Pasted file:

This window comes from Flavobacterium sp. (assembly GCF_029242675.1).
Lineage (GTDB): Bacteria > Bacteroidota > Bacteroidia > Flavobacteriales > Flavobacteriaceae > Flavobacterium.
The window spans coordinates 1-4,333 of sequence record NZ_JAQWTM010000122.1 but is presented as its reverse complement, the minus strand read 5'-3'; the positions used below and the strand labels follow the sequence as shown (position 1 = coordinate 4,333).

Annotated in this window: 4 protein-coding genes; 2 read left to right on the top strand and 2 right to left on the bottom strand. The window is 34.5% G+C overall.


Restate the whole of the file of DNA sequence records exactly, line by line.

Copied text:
This window comes from Flavobacterium sp. (assembly GCF_029242675.1).
Lineage (GTDB): Bacteria > Bacteroidota > Bacteroidia > Flavobacteriales > Flavobacteriaceae > Flavobacterium.
The window spans coordinates 1-4,333 of sequence record NZ_JAQWTM010000122.1 but is presented as its reverse complement, the minus strand read 5'-3'; the positions used below and the strand labels follow the sequence as shown (position 1 = coordinate 4,333).

Annotated in this window: 4 protein-coding genes; 2 read left to right on the top strand and 2 right to left on the bottom strand. The window is 34.5% G+C overall.